• Current interest rate; and
  • Lesser of appraised value or the HECM FHA mortgage limit of $625,500 or the sales price

If there is more than one borrower and no eligible non-borrowing spouse, the age of the youngest borrower is used to determine the amount you can borrow.

8. Should I use an estate planning service to find a reverse mortgage lender?

FHA does NOT recommend using any service that charges a fee for referring a borrower to an FHA-approved lender. You can locate a FHA-approved lender by searching online at www.hud.gov or by contacting a HECM counselor for a listing. Services rendered by HECM counselors are free or at a low cost. To locate a HECM counselor Search online or call (800) 569-4287 toll-free, for the name and location of a HUD-approved housing counseling agency near you

9. How do I receive my payments?

For adjustable interest rate mortgages, you can select one of the following payment plans:

  • Tenure – equal monthly payments as long as at least one borrower lives and continues to occupy the property as a principal residence.
  • Term – equal monthly payments for a fixed period of months selected.
  • Line of Credit – unscheduled payments or in installments, at times and in an amount of your choosing until the line of credit is exhausted.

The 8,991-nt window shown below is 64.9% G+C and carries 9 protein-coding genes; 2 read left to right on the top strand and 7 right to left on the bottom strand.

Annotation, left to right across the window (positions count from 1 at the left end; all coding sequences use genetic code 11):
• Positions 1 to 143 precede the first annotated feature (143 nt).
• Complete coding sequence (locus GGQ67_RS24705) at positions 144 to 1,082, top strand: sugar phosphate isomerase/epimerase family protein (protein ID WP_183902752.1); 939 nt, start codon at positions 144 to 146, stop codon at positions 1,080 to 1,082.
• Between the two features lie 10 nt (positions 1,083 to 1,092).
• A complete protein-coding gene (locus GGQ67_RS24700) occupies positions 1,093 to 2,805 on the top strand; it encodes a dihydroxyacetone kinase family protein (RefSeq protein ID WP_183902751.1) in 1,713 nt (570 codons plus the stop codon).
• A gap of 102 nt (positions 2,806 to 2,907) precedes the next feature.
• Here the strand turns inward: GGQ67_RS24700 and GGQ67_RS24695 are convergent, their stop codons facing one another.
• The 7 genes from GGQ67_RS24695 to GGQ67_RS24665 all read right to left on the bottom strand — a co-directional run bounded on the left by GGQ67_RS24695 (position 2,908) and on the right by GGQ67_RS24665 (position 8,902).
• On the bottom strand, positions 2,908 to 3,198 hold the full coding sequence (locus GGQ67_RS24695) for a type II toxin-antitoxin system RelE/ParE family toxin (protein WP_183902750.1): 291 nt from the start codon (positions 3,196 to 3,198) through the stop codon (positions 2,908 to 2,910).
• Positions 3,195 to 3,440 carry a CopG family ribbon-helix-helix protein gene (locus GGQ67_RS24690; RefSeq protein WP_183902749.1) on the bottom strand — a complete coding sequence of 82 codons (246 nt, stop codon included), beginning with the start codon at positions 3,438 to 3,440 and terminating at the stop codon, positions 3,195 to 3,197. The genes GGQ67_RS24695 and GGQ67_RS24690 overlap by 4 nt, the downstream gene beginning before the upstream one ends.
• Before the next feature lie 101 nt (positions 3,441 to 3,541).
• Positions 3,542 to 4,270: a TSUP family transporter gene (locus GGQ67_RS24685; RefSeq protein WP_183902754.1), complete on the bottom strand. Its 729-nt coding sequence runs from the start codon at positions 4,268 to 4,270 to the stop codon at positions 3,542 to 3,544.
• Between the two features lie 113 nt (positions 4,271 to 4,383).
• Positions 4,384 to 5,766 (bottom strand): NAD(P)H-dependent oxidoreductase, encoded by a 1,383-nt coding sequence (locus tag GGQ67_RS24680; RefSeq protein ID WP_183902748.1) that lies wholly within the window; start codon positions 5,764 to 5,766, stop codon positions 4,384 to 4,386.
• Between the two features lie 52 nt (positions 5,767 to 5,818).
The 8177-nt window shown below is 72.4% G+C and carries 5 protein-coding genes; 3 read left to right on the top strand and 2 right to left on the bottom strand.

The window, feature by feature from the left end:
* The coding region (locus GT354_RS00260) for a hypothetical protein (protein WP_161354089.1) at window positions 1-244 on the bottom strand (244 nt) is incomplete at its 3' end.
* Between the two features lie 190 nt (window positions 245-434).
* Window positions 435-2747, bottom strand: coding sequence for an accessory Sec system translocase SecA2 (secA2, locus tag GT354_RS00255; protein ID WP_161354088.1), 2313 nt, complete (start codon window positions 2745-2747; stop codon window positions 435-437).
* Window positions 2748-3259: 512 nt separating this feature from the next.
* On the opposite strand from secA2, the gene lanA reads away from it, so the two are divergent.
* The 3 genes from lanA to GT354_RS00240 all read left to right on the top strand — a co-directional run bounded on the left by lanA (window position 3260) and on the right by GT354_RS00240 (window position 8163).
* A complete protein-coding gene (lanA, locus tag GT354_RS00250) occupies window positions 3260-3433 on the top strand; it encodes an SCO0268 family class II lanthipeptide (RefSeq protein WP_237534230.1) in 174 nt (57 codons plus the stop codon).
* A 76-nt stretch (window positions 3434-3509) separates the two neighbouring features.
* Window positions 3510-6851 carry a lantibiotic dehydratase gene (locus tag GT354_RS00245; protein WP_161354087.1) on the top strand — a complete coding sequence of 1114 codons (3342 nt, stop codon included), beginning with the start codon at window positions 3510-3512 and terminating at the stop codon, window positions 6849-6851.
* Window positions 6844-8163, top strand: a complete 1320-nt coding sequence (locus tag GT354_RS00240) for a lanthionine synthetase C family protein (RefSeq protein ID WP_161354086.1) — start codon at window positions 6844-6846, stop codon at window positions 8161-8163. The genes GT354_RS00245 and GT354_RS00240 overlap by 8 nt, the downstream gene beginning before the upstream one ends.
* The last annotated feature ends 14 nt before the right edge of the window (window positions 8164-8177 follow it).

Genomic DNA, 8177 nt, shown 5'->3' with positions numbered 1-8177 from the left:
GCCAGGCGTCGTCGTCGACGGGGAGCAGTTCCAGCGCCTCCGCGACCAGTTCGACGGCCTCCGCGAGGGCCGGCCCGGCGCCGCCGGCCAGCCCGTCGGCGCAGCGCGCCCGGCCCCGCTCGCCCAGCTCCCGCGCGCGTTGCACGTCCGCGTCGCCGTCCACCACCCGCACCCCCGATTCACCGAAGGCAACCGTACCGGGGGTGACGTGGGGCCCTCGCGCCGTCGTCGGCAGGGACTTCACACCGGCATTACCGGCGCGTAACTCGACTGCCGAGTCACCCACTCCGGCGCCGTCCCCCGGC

• Modified Tenure – combination of line of credit and scheduled monthly payments for as long as you remain in the home.
  • Modified Term – combination of line of credit plus monthly payments for a fixed period of months selected by the borrower.

For fixed interest rate mortgages, you will receive the Single Disbursement Lump Sum payment plan.

  • Single Disbursement Lump Sum – a single lump sum disbursement at mortgage closing.

10. What if I change my mind and no longer want the loan after I go to closing? How do I do this?

By law, you have three calendar days to change your mind and cancel the loan. This is called a three day right of rescission. The process of canceling the loan should be explained at loan closing. Be sure to ask the lender for instructions on this process. Mortgage lenders differ in the process of canceling a loan. You should ask for the names of the appropriate people, phone numbers, fax numbers, addresses, or written instructions on whatever process the company has in place. In most cases, the right of rescission will not be applicable to HECM for purchase transactions.